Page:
Optical Illusions in Investing
October 12, 2020 (Zach Novak)
Do you remember “The Dress”? From way back in 2015? Sure, hundreds of internet sensations memorable for one reason or another have gone viral over the years, but this one made a splash by any standard. Is the dress white and gold? Or is it really black and blue? Debate raged and The Dress forever earned a place in pop culture. It seems, though, that everyone at the time simply forgot about optical illusions and the tricks our brains can play on us.
While things like The Dress can be fun and, at their worst, elicit some argumentative conversations among friends and family, similar psychological phenomena are common in the investing world, too. They just often come with more severe implications. Our various cognitive tendencies make us all prone to errors in assessing information objectively, behavioral mistakes, and heuristic thinking. Maybe at some point over the last few years they’ve led you to ask, “Why am I underperforming the S&P 500?” The short answer is something called tracking variance, which is how much your performance differs from a common index benchmark. If this question is on your mind, you’re likely significantly more diversified than the S&P 500. The longer answer, however, is why.
As with many things in life, the devil is in the details. The details in this case are that the S&P 500 is dominated by only six companies, collectively referred to as the FANMAG stocks: Facebook, Apple, Netflix, Microsoft, Amazon and Google. These six companies currently account for a staggering 25% of the entire S&P 500,1 and history shows that this is not uncommon. This illustrates that, while the returns to this popular index have been impressive in recent years, it does not represent a diversified investment strategy. In fact, a strategy that invests solely in the S&P 500 would be highly susceptible to what’s called portfolio concentration risk: the risk of amplified losses that may occur from having a large portion of holdings in a particular investment, asset class or market segment relative to the overall portfolio.
When exploring the potential downside of concentration risk, look no further than the period from 2000 through 2009, commonly referred to as the “lost decade.” During this period, the S&P 500 recorded its worst ever 10-year performance with a total cumulative return of -9.1%. At the same time, many asset classes outside the U.S. experienced much more favorable returns. While this may be a more drastic example, the U.S. equity market has actually underperformed the world equity market in six different decades dating back to 1900.2 As you might have guessed, the solution to mitigate this unnecessary market risk is rooted in diversification, which helps to maximize expected return based on a given level of market risk.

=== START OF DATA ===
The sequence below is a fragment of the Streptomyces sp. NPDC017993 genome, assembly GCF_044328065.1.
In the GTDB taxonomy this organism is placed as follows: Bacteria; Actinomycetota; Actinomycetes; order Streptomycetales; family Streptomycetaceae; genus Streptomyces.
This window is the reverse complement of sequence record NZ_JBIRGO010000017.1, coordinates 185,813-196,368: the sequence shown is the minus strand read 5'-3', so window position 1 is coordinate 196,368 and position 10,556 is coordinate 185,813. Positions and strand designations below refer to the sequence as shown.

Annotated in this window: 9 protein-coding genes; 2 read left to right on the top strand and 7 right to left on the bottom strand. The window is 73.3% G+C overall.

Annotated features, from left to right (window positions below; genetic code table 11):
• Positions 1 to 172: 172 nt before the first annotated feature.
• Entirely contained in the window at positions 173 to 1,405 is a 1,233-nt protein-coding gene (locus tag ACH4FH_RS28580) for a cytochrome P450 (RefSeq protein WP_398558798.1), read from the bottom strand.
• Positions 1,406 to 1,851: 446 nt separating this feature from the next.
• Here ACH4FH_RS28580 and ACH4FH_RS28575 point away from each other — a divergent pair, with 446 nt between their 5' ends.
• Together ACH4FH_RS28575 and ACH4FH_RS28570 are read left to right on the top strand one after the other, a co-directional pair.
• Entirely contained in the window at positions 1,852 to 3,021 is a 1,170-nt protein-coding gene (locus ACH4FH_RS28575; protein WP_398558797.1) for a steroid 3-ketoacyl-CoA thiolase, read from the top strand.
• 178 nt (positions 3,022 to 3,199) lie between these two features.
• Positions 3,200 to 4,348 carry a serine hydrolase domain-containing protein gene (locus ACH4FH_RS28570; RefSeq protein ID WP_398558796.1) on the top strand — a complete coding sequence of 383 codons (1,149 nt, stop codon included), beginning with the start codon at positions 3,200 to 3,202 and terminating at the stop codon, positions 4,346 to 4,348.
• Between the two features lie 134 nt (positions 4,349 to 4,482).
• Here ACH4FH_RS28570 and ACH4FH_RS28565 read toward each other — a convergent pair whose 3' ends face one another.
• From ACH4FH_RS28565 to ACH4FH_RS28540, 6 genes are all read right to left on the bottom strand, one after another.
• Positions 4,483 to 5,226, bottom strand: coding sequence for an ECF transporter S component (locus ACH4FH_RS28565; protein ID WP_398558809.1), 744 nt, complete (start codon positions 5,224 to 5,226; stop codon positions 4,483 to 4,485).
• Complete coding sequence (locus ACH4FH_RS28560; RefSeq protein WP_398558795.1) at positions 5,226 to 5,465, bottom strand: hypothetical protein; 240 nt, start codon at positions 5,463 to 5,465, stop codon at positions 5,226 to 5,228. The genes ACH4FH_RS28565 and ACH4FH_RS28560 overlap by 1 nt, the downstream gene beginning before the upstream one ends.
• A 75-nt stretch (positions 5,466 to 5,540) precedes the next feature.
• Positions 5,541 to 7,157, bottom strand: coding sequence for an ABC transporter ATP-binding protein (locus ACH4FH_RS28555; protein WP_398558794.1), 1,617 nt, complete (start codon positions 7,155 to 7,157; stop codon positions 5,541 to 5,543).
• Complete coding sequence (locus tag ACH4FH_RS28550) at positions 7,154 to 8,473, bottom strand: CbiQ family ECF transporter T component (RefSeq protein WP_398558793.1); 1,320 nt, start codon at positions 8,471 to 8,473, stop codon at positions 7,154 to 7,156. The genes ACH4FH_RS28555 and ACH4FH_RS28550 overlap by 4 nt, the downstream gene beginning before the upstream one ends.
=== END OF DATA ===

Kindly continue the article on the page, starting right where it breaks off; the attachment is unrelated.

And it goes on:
Maintaining a globally diversified portfolio means accepting some degree of tracking variance, and that can be difficult when some well-known domestic index is up more than you are (even though many financial economists believe that diversification is the only free lunch in investing). But your portfolio and the S&P 500, for instance, simply are not an apples-to-apples comparison. For starters, remember that your portfolio is built to mitigate the concentration risk characteristic of indexes like the S&P 500. Next, recall that tracking variance can be like an optical illusion, a psychological misdirection that beguiles you into assuming a positive correlation between your investment performance relative to the S&P 500 and the success of your financial plan – when in fact no such relationship strictly exists.
This illusion is exacerbated because popular indexes are constantly on display and exhaustively discussed among talking heads in the financial media. This makes it difficult to block out the noise and focus on what’s truly important: the design and implementation of your financial life plan.
Thoughtful financial life plan design means tailoring your investment portfolio to your financial goals based on the highest statistical probability of success. So a more appropriate measure of success than beating the S&P 500 is the amount of progress you’re making toward the goals you’ve identified. Many investors do in fact own the S&P 500 in some capacity, because it provides exposure to some of the most successful companies in the United States. But it’s best owned as part of a globally diversified portfolio that’s personalized to your needs.
1. As of August 31, 2020. Data is from Morningstar.
2. Annual country index return data from the Dimson-Marsh-Staunton (DMS) Global Returns Data provided by Morningstar.
Indices are not available for direct investment. Their performance does not reflect the expenses associated with the management of an actual portfolio nor do indices represent results of actual trading. Information from sources deemed reliable, but its accuracy cannot be guaranteed.
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This article is for general information only and is not intended to serve as specific financial, accounting or tax advice. IRN-20-1165
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